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About

psmq is publish subscribe message queue. It's a set of programs and libraries to implement publish/subscribe way of inter process communication on top of POSIX message queue. This program targets mainly small embedded systems, which do not have access to some more sophisticated IPC (like unix domain socket). It could also prove useful when you want to realy heavly on message priority, since every message has set a priority and broker processes messages from highest ones first. It's main focues is memory and runtime safety, speed is treated as second class citizen - but of course is not ignored completely, it's just memory and safety comes first. Always.

Why?

Good, question. Why would you want to add more code, to your project, when you can do all these things using ordinary queues - after all psmq is implemented on top of mqueue. Well, if you only communicate processes in 1:1 way, you won't find this library useful - it's easy enough to create 2 queues and send/receive from them. No. Publish subscribe model shines best when you need to communicate N:N processes. That is for example, you have process1 that handles hardware and reads battery level via CAN. Now couple of processes might be interested in battery level, so you simply publish that information on "/battery/level" topic and any other processes might subscribe to it and read it. Some examples who could be interested in such messages:

  • graphical user interface - for nice displaying battery status
  • engine control unit - to shut down engine to prevent battery damage
  • dignostic module for monitoring battery live and performance.

Note that these processes could also receive multiple battery information (if there are more than 1 battery). So instead of creating bunch of queues yourself and sending multiple messages to different processes, remembering who wants what, you can shift responsibility to receiving end, since application knows best what it needs, so it can just subscribe to messages, and your client will just send frame to broker and forget about it. Of course, you could do all of this in one process, or multiple threads that share such information easily, but it's poor design.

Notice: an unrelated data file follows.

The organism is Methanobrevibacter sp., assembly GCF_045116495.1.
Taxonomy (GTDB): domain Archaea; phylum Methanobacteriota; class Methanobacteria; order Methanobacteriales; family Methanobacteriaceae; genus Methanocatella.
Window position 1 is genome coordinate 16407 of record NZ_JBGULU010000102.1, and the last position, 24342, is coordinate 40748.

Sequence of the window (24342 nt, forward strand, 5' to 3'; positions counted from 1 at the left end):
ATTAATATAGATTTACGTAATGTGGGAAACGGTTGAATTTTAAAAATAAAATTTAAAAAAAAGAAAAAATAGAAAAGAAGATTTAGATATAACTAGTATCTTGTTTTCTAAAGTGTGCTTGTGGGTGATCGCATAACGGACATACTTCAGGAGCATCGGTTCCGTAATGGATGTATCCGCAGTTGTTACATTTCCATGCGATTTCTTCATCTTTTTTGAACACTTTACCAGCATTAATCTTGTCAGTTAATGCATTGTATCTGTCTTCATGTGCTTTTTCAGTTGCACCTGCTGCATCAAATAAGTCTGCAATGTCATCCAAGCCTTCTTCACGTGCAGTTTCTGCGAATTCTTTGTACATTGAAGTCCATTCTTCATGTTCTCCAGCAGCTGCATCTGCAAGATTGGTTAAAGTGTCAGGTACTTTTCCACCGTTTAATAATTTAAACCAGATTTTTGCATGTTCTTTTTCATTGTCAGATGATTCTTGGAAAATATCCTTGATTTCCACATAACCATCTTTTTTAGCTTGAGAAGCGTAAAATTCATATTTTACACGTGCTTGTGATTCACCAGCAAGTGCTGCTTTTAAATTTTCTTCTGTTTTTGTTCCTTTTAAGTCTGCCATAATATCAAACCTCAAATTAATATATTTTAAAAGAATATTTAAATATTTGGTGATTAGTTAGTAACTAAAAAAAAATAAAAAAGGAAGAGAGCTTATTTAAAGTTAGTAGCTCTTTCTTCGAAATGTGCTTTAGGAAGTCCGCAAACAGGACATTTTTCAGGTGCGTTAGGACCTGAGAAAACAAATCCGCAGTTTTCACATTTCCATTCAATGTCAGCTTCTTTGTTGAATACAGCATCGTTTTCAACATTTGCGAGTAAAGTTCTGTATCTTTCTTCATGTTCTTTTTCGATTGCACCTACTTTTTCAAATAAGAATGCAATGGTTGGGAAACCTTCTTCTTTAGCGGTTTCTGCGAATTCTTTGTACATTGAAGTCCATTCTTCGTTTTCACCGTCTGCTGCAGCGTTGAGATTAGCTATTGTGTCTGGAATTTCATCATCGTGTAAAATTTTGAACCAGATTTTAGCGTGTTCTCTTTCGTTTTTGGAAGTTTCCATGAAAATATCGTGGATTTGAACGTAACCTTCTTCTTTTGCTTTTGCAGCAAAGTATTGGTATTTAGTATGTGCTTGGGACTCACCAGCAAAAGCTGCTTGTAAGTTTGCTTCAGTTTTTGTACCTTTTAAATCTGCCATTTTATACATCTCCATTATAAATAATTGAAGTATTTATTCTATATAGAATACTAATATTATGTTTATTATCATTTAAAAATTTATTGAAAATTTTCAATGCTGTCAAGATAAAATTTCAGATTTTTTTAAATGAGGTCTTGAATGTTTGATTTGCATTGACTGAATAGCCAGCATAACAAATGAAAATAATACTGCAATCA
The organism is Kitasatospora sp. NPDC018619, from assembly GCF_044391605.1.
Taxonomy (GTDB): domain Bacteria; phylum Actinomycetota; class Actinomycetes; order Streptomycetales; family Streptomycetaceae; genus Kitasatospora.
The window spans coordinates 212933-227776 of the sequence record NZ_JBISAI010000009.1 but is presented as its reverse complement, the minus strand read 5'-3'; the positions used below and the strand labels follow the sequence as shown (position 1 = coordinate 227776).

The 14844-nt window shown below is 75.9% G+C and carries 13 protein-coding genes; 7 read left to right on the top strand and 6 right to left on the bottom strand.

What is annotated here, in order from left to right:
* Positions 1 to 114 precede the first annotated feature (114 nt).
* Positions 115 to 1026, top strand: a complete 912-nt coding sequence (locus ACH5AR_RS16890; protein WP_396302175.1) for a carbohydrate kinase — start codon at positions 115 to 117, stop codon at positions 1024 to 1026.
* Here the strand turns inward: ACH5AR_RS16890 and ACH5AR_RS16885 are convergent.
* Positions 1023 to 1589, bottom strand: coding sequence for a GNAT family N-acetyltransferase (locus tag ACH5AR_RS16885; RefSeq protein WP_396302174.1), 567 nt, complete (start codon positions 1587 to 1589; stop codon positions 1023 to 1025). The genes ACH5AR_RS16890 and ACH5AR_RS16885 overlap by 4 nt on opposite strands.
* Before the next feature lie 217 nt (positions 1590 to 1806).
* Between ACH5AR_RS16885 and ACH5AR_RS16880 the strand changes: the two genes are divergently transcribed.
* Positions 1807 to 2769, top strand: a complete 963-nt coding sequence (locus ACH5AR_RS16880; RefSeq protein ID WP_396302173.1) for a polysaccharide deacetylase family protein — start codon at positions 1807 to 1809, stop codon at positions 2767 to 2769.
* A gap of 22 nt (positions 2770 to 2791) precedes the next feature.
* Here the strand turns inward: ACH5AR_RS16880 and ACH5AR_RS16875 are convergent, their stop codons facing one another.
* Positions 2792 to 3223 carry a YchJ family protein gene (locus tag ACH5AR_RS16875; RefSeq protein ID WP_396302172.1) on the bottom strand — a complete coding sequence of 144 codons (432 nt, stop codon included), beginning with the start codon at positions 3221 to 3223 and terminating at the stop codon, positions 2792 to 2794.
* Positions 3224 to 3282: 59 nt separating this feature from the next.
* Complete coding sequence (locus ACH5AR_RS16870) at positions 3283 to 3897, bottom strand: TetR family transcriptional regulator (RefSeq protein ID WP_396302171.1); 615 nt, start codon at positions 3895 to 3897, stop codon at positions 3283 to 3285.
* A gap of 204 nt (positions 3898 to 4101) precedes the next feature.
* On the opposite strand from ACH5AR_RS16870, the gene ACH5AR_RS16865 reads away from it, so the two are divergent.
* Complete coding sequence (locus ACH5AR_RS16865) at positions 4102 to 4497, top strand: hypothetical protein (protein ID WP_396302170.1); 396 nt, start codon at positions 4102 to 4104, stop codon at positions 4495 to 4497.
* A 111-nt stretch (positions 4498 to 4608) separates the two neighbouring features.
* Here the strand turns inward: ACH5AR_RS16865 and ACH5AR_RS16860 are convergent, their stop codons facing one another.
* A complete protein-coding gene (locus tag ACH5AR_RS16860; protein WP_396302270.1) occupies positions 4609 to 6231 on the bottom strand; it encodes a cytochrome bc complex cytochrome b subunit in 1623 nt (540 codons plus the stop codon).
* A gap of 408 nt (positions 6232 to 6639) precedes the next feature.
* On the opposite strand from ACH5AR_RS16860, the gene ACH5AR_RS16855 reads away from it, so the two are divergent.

Library overview with usage explanation can be found in psmq_overview(7) manual page.

Documentation

For detailed information about using broker and library, check out man pages.

Examples

Example of receiving message is in psmq_receive(3) manual page, and example of publishing message is in psmq_publish(3) manual page.

You can also study psmq-pub and psmq-sub source code.

Dependencies

All code follows ANSI C and POSIX standard (version 200112). External dependencies are:

Broker and psmq-sub:

Library and psmq-pub program are dependency free.

Test results

Library, broker and companion programs have been tested on following systems/machines.

operating system tests

  • arm-cortex-m3-nuttx-10.1 (manual)
  • power4-polarhome-aix-7.1
  • i686-builder-freebsd-11.1
  • i686-builder-netbsd-8.0
  • x86_64-builder-solaris-11.3
  • i686-builder-linux-gnu-4.9
  • i686-builder-linux-musl-4.9
  • i686-builder-linux-uclibc-4.9
  • x86_64-builder-linux-gnu-4.9
  • x86_64-builder-linux-musl-4.9
  • x86_64-builder-linux-uclibc-4.9
  • x86_64-bofc-debian-9
  • x86_64-bofc-centos-7
  • x86_64-bofc-fedora-28
  • x86_64-bofc-opensuse-15
  • x86_64-bofc-rhel-7
  • x86_64-bofc-slackware-14.2
  • x86_64-bofc-ubuntu-18.04

machine tests

  • aarch64-builder-linux-g
  • armv5te926-builder-linux-gnueabihf
  • armv6j1136-builder-linux-gnueabihf
  • armv7a15-builder-linux-gnueabihf
  • armv7a9-builder-linux-gnueabihf
  • mips-builder-linux-gnu

sanitizers

  • -fsanitize=address
  • -fsanitize=leak
  • -fsanitize=undefined
  • -fsanitize=thread

Compiling and installing

Instruction on how to compile, install and integrate are in psmq_building manual page.

For building on Unix it's classic "./configure && make install"

Contact

Michał Łyszczek michal.lyszczek@bofc.pl

License

Library is licensed under BSD 2-clause license. See LICENSE file for details

See also